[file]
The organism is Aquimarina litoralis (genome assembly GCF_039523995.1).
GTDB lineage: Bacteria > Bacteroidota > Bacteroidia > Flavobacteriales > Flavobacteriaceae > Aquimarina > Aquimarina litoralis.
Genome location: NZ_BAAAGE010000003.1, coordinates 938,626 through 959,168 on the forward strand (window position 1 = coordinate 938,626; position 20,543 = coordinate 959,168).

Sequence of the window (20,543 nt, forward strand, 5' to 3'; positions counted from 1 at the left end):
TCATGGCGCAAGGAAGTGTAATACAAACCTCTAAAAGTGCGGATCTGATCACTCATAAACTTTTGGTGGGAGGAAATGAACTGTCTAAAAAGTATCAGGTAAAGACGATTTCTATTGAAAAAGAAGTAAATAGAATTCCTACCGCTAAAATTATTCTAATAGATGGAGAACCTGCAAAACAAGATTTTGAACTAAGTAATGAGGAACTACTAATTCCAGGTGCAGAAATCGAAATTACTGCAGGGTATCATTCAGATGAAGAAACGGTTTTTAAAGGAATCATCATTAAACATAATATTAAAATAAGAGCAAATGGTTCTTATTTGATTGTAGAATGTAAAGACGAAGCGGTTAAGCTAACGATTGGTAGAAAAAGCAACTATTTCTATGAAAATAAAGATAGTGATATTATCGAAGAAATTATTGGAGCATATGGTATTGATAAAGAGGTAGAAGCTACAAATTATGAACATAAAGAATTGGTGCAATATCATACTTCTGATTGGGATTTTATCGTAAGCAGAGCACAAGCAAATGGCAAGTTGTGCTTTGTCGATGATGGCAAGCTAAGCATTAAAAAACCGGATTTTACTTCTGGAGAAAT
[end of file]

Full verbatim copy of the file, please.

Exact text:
The organism is Aquimarina litoralis (genome assembly GCF_039523995.1).
GTDB lineage: Bacteria > Bacteroidota > Bacteroidia > Flavobacteriales > Flavobacteriaceae > Aquimarina > Aquimarina litoralis.
Genome location: NZ_BAAAGE010000003.1, coordinates 938,626 through 959,168 on the forward strand (window position 1 = coordinate 938,626; position 20,543 = coordinate 959,168).

Sequence of the window (20,543 nt, forward strand, 5' to 3'; positions counted from 1 at the left end):
TCATGGCGCAAGGAAGTGTAATACAAACCTCTAAAAGTGCGGATCTGATCACTCATAAACTTTTGGTGGGAGGAAATGAACTGTCTAAAAAGTATCAGGTAAAGACGATTTCTATTGAAAAAGAAGTAAATAGAATTCCTACCGCTAAAATTATTCTAATAGATGGAGAACCTGCAAAACAAGATTTTGAACTAAGTAATGAGGAACTACTAATTCCAGGTGCAGAAATCGAAATTACTGCAGGGTATCATTCAGATGAAGAAACGGTTTTTAAAGGAATCATCATTAAACATAATATTAAAATAAGAGCAAATGGTTCTTATTTGATTGTAGAATGTAAAGACGAAGCGGTTAAGCTAACGATTGGTAGAAAAAGCAACTATTTCTATGAAAATAAAGATAGTGATATTATCGAAGAAATTATTGGAGCATATGGTATTGATAAAGAGGTAGAAGCTACAAATTATGAACATAAAGAATTGGTGCAATATCATACTTCTGATTGGGATTTTATCGTAAGCAGAGCACAAGCAAATGGCAAGTTGTGCTTTGTCGATGATGGCAAGCTAAGCATTAAAAAACCGGATTTTACTTCTGGAGAAAT